Spotlight on First Quarter Regional Rental Market Conditions
Although the declines in national vacancy rates suggest somewhat tighter markets, rental market conditions varied throughout HUD’s 10 regions in the first quarter of 2016. The Northwest Region had one of the nation's tightest rental markets, while the Southwest Region's metropolitan areas maintained mostly balanced to slightly soft rental markets.
As more people have looked to rental housing as an alternative to homeownership over the past 8 years, researchers have renewed their focus on the importance of rental market conditions in analyzing the overall housing market. Researchers and policymakers have noted that in many areas of the country, rents are rising rapidly, which has put added pressure on housing affordability in certain regions and metropolitan areas. To better understand this trend, one of the main statistics to observe is the vacancy rate and how it reflects apartment market conditions and possible changes to overall rents. Decreasing vacancy rates mean that the demand for housing is rising or that the supply of available units is falling. When demand outpaces supply, rental prices often rise because prospective renters are competing for the limited supply of available apartments.
According to the U.S. Census Bureau, the national rental vacancy rate, which reflects the rental vacancy rate for single-family homes, condominiums and cooperatives, and apartments, was 7.0 percent in the first quarter of 2016, unchanged from the fourth quarter of 2015 and down from 7.1 percent in the same period a year earlier. For single-family rentals, the vacancy rate was 6.9 percent in the first quarter, down from 7.3 percent in both the previous and year-ago quarters. The vacancy rate for multifamily rentals (five or more units) was 7.4 percent, up from 7.0 percent in the fourth quarter of 2015 but down from 7.5 percent in the first quarter of 2015.
Although the declines in national vacancy rates suggest somewhat tighter markets, looking at the regional trends is also useful. In the first quarter of 2016, the Northwest (HUD’s Region 10) had one of the nation’s tightest apartment rental markets, with conditions ranging from very tight to balanced, according to HUD’s analysts. Average monthly rents rose in nearly every metropolitan area in the region, led by Portland’s year-over-year increase of 13 percent and Seattle’s annual increase of 11 percent. In Portland’s case, the increase in rent occurred when vacancy rates actually increased from 2.5 percent to 3.0 percent, suggesting that rising vacancy rates alone do not prevent rent increases. Nevertheless, HUD’s analysts consider Portland’s rental market to be very tight, so increased rents should be expected.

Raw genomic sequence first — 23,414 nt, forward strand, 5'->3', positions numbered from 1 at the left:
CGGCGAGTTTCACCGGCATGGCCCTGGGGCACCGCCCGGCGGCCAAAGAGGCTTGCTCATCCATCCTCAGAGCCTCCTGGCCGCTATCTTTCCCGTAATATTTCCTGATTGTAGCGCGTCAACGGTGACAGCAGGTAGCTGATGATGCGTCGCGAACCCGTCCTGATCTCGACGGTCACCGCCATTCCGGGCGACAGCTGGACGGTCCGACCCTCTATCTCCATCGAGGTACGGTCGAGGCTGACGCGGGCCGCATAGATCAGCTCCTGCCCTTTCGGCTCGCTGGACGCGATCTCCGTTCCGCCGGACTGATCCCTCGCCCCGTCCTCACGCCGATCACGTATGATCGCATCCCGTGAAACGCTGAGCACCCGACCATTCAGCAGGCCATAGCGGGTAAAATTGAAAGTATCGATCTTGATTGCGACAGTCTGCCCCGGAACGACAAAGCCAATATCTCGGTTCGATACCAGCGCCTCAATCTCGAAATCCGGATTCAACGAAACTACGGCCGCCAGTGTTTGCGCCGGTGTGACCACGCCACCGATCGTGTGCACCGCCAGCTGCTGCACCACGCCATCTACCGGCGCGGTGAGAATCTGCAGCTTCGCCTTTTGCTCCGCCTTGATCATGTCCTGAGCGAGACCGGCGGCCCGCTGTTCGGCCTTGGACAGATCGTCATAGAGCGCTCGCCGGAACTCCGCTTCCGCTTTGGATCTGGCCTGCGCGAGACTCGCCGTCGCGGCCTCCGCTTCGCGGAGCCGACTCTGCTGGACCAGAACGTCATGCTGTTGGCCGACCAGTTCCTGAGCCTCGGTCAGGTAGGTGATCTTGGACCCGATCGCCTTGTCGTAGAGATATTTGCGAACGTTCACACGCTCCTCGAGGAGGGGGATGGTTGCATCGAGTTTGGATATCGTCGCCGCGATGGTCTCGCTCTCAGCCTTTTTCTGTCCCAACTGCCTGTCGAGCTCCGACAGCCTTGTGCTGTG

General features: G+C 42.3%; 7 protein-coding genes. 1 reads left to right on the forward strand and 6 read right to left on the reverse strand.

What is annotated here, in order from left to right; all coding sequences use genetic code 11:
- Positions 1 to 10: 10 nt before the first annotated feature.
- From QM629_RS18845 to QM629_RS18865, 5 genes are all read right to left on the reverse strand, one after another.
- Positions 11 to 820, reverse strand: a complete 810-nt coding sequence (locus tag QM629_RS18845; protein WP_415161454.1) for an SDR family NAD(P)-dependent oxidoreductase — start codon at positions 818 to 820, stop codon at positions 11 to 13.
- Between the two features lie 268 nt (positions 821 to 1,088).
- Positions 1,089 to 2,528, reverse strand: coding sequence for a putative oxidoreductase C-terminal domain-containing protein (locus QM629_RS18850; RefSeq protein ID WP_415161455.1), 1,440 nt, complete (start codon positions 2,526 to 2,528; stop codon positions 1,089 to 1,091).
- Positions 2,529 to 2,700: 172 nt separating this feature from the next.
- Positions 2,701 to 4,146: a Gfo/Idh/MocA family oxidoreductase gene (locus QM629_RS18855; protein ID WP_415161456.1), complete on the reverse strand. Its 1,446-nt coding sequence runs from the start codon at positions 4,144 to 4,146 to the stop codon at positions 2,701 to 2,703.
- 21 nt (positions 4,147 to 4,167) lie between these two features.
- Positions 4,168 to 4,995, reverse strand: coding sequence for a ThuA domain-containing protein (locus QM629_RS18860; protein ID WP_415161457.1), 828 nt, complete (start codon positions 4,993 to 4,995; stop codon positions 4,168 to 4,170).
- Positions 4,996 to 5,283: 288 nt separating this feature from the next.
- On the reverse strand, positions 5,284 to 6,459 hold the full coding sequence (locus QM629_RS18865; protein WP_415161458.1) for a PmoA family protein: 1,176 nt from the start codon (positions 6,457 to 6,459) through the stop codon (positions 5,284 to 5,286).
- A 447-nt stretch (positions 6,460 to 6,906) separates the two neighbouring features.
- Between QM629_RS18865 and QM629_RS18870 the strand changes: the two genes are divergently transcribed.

Unlike the mostly tight rental markets in the Northwest, the metropolitan areas in the Southwest had mostly balanced to slightly soft markets in the first quarter of 2016. Though most metropolitan areas in the region had balanced apartment markets, San Antonio’s conditions were slightly soft, with a vacancy rate of 10.7 percent. Even Houston, generally perceived to be a booming city in many national narratives, had a slightly soft apartment market with a 9.7 percent vacancy rate, up from a vacancy rate of 8.7 percent in first quarter of 2015. Some observers believe that Houston’s rental market may continue to struggle with increased vacancies; more rental units are expected to enter the market at the same time as a decline in oil prices has reduced employment in the area. Despite their slightly soft markets, rents in San Antonio and Houston still increased by 6 percent and 5 percent, respectively, as a result of new additions.
Although cities such as Portland may be experiencing very tight apartment markets while others, such as Houston, experience slightly soft markets, other metropolitan areas have balanced markets, even if many would not expect it. For instance, in the Mid-Atlantic region, the city of Washington, DC, had a balanced apartment market in the first quarter of 2016, with a vacancy rate of 5.8 percent and a year-over-year rent increase of 3 percent. Conditions in the city were balanced even in the face of high demand because of the recent completion of a large number of new apartments.
Ensuring that the supply of housing keeps up with demand is a goal for many policymakers, who have seen rents in their cities rise to levels unaffordable to many prospective or current residents. Many analysts suspect that the national vacancy rate for apartments will increase in the coming quarters and years as current properties under construction are completed and enter the market, which should help ease rental affordability. However, the rate at which the rental stock may increase varies from market to market, which means that high rental costs may continue to put pressure on households’ finances for some time.
ALN Systems, Inc. provides vacancy rate and average monthly rate data for San Antonio and Houston.×